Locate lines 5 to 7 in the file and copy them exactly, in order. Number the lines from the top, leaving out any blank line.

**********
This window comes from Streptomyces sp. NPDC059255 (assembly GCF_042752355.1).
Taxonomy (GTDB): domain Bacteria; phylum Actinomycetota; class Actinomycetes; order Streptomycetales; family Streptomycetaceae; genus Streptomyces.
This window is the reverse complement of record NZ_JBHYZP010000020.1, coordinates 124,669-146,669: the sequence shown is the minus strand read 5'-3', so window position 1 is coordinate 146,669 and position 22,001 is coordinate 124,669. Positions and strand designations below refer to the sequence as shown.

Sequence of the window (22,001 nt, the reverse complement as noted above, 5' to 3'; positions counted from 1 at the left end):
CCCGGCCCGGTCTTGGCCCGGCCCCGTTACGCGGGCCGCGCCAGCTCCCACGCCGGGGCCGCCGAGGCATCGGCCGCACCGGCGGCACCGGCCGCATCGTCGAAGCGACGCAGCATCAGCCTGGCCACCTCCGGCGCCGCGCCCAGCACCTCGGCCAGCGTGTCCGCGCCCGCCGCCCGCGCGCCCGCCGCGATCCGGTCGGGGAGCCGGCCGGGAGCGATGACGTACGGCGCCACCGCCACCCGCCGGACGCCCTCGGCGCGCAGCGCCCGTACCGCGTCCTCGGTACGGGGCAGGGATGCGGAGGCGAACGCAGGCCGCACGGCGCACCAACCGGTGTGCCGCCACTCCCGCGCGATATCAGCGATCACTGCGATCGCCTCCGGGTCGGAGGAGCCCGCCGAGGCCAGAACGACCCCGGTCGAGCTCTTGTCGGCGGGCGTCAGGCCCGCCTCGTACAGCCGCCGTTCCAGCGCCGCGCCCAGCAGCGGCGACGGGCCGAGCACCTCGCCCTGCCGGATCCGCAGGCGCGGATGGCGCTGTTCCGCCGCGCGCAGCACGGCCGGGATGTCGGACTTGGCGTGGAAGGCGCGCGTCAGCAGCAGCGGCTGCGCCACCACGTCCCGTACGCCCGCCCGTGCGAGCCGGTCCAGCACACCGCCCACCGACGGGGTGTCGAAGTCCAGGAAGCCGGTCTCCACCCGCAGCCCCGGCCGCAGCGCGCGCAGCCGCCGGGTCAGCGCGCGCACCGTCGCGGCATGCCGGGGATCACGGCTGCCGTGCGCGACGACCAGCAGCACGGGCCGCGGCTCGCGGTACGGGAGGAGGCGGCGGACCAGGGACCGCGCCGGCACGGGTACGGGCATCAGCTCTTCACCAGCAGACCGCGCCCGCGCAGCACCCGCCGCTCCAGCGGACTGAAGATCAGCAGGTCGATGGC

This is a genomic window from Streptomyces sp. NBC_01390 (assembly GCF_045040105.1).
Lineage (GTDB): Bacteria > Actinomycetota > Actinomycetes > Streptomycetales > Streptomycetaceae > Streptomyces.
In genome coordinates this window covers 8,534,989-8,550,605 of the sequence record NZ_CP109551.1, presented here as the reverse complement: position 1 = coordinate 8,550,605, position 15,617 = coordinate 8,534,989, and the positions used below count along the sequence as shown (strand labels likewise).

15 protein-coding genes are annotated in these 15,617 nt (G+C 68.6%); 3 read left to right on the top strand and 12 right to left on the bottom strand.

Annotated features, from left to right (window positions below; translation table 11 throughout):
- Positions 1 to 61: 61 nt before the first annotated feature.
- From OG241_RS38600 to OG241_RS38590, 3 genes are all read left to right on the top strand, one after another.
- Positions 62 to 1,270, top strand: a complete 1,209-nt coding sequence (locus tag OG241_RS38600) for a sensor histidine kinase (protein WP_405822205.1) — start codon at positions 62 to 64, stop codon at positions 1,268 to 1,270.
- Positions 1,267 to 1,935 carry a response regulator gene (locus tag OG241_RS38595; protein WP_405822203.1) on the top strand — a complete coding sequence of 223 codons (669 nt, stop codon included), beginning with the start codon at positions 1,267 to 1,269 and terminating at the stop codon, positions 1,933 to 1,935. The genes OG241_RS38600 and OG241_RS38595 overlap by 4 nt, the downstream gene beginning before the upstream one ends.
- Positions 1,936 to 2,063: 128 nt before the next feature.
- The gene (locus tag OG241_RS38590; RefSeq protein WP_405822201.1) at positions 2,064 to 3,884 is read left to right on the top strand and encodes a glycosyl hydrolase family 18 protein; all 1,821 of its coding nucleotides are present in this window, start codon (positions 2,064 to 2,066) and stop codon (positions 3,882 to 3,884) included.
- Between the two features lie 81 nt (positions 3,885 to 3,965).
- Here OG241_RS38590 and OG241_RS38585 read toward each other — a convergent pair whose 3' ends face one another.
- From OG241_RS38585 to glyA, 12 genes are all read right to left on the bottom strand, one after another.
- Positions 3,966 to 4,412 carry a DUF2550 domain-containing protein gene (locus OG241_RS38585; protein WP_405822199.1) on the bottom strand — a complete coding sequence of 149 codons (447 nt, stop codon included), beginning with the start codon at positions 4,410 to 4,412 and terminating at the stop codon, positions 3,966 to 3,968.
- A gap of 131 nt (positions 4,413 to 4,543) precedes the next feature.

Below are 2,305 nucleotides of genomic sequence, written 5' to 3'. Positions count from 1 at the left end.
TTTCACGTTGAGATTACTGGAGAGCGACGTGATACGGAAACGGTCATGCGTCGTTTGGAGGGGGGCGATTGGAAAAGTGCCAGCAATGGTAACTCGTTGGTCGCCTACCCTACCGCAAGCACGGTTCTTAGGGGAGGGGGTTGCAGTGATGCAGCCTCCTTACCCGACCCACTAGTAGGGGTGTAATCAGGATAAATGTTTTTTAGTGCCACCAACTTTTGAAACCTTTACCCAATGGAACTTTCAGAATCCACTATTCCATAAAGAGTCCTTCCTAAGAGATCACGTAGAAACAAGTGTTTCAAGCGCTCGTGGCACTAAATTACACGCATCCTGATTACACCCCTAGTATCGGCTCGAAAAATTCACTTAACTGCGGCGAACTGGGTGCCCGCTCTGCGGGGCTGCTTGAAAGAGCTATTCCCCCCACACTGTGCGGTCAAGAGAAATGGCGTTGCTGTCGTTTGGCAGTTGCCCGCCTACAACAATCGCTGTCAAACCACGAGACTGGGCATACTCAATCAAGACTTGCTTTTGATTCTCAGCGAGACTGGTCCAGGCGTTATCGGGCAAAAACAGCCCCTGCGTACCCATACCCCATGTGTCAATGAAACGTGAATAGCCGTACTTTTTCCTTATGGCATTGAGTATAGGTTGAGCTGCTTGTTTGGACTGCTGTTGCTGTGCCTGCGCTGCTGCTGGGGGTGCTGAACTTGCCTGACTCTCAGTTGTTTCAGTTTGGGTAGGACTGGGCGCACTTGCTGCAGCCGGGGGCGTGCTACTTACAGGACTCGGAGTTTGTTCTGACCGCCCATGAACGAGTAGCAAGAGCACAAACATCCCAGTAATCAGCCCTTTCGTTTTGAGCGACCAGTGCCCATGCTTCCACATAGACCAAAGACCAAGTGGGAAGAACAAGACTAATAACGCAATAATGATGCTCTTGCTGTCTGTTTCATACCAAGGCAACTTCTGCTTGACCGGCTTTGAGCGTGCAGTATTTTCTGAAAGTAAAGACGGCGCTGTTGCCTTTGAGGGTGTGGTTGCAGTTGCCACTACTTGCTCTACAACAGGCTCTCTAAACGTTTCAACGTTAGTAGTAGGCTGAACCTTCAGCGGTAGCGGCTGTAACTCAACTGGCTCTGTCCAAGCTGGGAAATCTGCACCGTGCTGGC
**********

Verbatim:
CCCGGCCCGGTCTTGGCCCGGCCCCGTTACGCGGGCCGCGCCAGCTCCCACGCCGGGGCCGCCGAGGCATCGGCCGCACCGGCGGCACCGGCCGCATCGTCGAAGCGACGCAGCATCAGCCTGGCCACCTCCGGCGCCGCGCCCAGCACCTCGGCCAGCGTGTCCGCGCCCGCCGCCCGCGCGCCCGCCGCGATCCGGTCGGGGAGCCGGCCGGGAGCGATGACGTACGGCGCCACCGCCACCCGCCGGACGCCCTCGGCGCGCAGCGCCCGTACCGCGTCCTCGGTACGGGGCAGGGATGCGGAGGCGAACGCAGGCCGCACGGCGCACCAACCGGTGTGCCGCCACTCCCGCGCGATATCAGCGATCACTGCGATCGCCTCCGGGTCGGAGGAGCCCGCCGAGGCCAGAACGACCCCGGTCGAGCTCTTGTCGGCGGGCGTCAGGCCCGCCTCGTACAGCCGCCGTTCCAGCGCCGCGCCCAGCAGCGGCGACGGGCCGAGCACCTCGCCCTGCCGGATCCGCAGGCGCGGATGGCGCTGTTCCGCCGCGCGCAGCACGGCCGGGATGTCGGACTTGGCGTGGAAGGCGCGCGTCAGCAGCAGCGGCTGCGCCACCACGTCCCGTACGCCCGCCCGTGCGAGCCGGTCCAGCACACCGCCCACCGACGGGGTGTCGAAGTCCAGGAAGCCGGTCTCCACCCGCAGCCCCGGCCGCAGCGCGCGCAGCCGCCGGGTCAGCGCGCGCACCGTCGCGGCATGCCGGGGATCACGGCTGCCGTGCGCGACGACCAGCAGCACGGGCCGCGGCTCGCGGTACGGGAGGAGGCGGCGGACCAGGGACCGCGCCGGCACGGGTACGGGCATCAGCTCTTCACCAGCAGACCGCGCCCGCGCAGCACCCGCCGCTCCAGCGGACTGAAGATCAGCAGGTCGATGGC

This is a genomic window from Streptomyces sp. NBC_01390 (assembly GCF_045040105.1).
Lineage (GTDB): Bacteria > Actinomycetota > Actinomycetes > Streptomycetales > Streptomycetaceae > Streptomyces.